The key to understanding I Pet. 4:6 is in knowing the identity of the “dead” spoken of by Peter. At the time Peter wrote this epistle (about A.D. 67 to 69), multiple thousands of Christians had already been living according to the way of life that was preached by the apostles. In the span of time after the apostles’ preaching began, some had lived a Christian life and had died. Many had suffered martyrdom at the hands of unscrupulous religionists or pagan civil leaders.
When did these dead have the Gospel preached to them? Obviously, they had the Gospel preached to them while they were yet alive. The Bible shows that “the dead know not any thing” and that “there is no work, nor device, nor knowledge, nor wisdom, in the grave” (Eccl. 9:5, 10). Clearly, the dead cannot receive any communication whatsoever. Preaching is for the living, not the dead.
There is one other sense in which the Gospel is preached to those who are “dead.” In this case, the term “dead” is used in reference to people who have not repented, and thus have not been forgiven by God. They are still “dead” in their trespasses — they have not yet received God’s Spirit, which is the down payment of eternal life. Jesus mentions such people in Luke 9:60. Paul explains further in Ephesians 2:1 by saying that such people are “dead in trespasses and sins.” Some who exist physically are dead spiritually because they have not yet heeded the Gospel of the Kingdom.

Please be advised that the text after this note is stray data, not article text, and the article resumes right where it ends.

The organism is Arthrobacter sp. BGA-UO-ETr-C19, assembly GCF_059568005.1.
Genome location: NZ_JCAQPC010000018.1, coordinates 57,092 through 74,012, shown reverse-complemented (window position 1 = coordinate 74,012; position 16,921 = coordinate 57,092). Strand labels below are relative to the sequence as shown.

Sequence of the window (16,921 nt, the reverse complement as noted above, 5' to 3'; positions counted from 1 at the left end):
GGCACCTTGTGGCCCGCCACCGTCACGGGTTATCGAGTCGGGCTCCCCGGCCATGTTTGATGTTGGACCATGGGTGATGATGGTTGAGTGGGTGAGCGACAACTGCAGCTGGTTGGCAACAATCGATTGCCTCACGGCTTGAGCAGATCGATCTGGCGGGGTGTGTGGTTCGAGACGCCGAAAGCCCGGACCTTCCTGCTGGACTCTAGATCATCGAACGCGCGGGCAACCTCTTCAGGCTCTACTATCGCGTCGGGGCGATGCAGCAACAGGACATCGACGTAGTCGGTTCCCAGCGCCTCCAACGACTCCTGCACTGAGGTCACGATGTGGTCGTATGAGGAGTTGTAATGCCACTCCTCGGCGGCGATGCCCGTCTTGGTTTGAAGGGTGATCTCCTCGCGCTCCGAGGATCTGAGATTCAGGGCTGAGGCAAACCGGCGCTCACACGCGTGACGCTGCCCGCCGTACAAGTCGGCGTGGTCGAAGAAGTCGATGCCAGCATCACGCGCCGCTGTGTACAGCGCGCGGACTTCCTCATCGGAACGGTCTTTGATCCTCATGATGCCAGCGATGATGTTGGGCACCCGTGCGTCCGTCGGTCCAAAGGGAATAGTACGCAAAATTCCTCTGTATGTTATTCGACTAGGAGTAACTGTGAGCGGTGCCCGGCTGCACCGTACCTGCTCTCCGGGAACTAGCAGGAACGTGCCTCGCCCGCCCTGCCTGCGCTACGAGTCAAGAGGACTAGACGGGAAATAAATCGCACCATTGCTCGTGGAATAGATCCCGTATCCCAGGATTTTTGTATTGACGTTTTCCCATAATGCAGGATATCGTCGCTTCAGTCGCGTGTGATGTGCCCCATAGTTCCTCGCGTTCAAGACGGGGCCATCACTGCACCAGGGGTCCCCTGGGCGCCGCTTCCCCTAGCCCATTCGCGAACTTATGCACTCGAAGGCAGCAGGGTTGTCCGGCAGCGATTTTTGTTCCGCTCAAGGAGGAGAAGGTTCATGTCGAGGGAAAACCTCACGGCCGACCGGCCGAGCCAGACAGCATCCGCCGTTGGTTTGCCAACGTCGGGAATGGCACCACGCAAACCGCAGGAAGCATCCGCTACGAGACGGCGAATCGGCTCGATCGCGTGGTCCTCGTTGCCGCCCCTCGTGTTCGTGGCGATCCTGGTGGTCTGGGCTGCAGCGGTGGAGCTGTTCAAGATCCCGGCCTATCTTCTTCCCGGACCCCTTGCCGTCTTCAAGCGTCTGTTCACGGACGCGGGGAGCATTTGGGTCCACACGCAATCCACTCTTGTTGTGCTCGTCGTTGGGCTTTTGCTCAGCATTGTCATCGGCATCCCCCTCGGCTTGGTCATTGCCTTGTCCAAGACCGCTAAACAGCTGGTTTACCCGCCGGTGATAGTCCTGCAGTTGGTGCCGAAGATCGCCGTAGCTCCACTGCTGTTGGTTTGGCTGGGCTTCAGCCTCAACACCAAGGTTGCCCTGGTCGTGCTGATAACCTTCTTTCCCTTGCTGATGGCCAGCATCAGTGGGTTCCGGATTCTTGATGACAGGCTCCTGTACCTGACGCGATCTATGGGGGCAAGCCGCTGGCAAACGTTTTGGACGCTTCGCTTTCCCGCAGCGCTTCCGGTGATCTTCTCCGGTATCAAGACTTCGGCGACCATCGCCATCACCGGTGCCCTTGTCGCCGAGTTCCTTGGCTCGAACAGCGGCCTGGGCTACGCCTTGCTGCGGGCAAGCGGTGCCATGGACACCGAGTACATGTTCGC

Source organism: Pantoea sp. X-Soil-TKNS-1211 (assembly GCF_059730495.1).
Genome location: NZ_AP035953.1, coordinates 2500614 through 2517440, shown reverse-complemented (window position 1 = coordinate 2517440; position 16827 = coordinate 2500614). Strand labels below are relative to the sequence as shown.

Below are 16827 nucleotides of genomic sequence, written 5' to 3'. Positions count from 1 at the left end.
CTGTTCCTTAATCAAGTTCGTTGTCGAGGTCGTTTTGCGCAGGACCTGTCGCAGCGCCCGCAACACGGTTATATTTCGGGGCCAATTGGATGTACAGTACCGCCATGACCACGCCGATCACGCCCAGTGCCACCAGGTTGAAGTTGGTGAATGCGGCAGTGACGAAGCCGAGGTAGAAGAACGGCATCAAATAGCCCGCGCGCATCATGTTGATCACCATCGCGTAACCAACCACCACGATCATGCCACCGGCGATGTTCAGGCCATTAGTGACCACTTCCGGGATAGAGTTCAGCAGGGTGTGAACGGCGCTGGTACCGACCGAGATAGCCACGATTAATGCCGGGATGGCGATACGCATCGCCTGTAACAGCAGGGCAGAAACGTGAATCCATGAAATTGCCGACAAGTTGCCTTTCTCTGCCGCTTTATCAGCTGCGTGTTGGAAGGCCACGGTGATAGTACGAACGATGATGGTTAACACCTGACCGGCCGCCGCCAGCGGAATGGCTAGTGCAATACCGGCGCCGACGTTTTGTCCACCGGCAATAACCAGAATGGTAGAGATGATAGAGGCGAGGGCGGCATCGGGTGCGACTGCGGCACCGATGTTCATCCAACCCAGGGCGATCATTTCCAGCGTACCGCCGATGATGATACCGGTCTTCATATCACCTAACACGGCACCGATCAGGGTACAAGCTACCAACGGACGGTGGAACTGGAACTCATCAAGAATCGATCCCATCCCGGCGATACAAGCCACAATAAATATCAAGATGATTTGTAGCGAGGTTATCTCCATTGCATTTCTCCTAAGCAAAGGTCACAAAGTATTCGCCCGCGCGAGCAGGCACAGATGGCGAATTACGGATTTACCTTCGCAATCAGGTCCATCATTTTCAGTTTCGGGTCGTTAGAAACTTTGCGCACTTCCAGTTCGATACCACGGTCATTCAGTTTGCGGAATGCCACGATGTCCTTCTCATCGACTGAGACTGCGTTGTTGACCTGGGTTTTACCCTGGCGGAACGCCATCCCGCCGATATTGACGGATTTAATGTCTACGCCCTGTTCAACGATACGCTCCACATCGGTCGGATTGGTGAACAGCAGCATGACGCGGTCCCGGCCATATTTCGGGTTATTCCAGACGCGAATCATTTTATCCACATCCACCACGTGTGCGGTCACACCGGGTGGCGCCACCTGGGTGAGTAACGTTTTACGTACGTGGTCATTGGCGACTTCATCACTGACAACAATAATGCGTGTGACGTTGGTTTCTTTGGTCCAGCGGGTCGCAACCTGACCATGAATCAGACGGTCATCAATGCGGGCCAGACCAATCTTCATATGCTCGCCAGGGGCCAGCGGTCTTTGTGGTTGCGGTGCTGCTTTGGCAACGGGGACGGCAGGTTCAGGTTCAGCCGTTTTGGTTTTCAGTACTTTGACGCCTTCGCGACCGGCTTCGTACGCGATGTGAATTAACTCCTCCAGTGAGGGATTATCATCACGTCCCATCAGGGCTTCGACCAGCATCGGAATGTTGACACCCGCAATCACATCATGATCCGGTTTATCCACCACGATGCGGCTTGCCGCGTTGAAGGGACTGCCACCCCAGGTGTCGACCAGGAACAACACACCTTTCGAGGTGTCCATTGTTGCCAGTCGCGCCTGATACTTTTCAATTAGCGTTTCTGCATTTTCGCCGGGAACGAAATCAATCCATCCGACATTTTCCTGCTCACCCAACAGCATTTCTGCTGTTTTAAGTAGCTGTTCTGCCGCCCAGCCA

The Church of God has been commissioned to preach the Gospel as a witness to the world (Matt. 24:14). Yet, most people have not yet been called by God and do not heed that message. They remain both in ignorance and in sin. They continue to live and be judged by the standards men devise, rather than “according to God in the spirit.”Each of these individuals will ultimately be given an opportunity to receive salvation.